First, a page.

SheFactor promotes directly to organizations and also sponsors “pop-up squads,” which are half-day events meant to get about 100 women signed up for a squad.
Ganahl’s book has nine themes, and programming for squad events taps into those themes. “This month, it’s [the theme] fuel,” she said. That could include discussions about food or about intellectual stimulation.
The inspiration for the themes came from young staff members at Camp Bow Wow, who shared their concerns and thoughts about how to address them.
The SheFactor app includes assessment tools “that are more fun and feminine.”
“The app spits out a She Factor that helps in accomplishing a professional goal,” she said.
Within squads, members are encouraged to form “Seal Team 6 — six people who you really trust; an inner circle.”
Ganahl, who is CEO of SheFactor, said the organization just launched in May 2019. She expects to operate it directly for a couple of years to assure it remains on track with her vision, but then likely spin it off to other top managers to run on a day-to-day basis. At the time of the BizWest interview, she was planning a trip to Washington to train leaders. “We’ve visited 15 different cities since May,” she said about the pace of development.
Ganahl knows there’s a lot of work to be done, citing statistics that show women struggle to reach the C-Suite level of executives — only 4 percent of Fortune 500 companies have female CEOs, she said.
Yet companies that “get it” understand that they need to change in order to get and keep qualified workers. Progressive companies are working on pay equity, parental leave benefits, flex time for young workers, she said.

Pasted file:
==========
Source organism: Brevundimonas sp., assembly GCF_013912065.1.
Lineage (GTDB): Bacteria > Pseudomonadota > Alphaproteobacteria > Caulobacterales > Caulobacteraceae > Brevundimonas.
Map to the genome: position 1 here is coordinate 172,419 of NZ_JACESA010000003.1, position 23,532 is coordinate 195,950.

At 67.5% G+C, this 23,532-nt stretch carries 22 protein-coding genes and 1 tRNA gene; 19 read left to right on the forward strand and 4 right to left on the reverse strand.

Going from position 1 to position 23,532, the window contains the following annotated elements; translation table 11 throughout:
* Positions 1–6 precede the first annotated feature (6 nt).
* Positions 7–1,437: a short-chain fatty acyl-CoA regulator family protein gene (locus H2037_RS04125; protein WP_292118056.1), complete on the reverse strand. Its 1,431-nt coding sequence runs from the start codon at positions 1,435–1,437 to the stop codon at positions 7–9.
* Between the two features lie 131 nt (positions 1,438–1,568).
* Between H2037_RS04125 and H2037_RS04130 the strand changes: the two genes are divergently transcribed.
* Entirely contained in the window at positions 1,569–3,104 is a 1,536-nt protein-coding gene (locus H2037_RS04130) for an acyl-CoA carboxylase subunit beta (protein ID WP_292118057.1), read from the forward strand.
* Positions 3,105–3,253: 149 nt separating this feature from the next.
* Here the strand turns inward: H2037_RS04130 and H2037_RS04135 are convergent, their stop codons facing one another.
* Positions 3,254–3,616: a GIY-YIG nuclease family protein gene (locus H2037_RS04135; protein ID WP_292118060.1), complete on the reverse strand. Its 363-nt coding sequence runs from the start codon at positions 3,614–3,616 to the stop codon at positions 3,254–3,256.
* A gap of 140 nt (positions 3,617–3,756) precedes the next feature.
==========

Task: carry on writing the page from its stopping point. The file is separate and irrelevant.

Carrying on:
“I just spoke at Liberty Oil’s women’s summit to about 150 women. They’re doing innovative, cool things [to get female workers.] They have a high number of women in the workforce, which is unlike most energy companies,” she said.
“I also just hung out with Julie [Gilbert] at Best Buy. Google her. They did an incredible job with how they built out their workplaces,” she said. Gilbert created the WOLF program, which stands for Women’s Leadership Forum. The program helped to create a more comfortable shopping environment for women as well as helping female employees develop leadership skills for use at work or in their private lives.
Gilbert’s “Wolf Packs” taught business skills to women and as a result decreased turnover among women, thereby reducing the amount spent on recruiting, according to published accounts of what she had done.
“At the end of the day, you have to partner with leadership on this issue,” Ganahl said. “Companies with women in top leadership have a 35 percent better return for their shareholders,” she said.
Ganahl said a lot has changed in how the workplace treats women and how women leaders consider their roles. At one time, it was thought that a successful female leader should “behave like a man.” Now, women are encouraged to use their own approaches.
For young women to advance, Ganahl advised that they surround themselves with good people who can help them see their blind spots, to learn to advocate for themselves and to improve relationship and networking skills.
“If there’s one lesson for young women, it’s to develop a sense of self confidence. A good portion of women aren’t as confident as they could be. There are a lot of opportunities these days to figure that out. Determine what personality you have. Surround yourself with great people. Learn to get your footing and confidence. Be clear about where you want to go and ask for help when needed,” she said.
“When I was growing Camp Bow Wow, it didn’t occur to me that I was different because I was a woman. But looking back, I can see gaps and why we have to push forward [as women,]” she said. “It doesn’t have to be women versus men; that’s destructive. We have to work together.”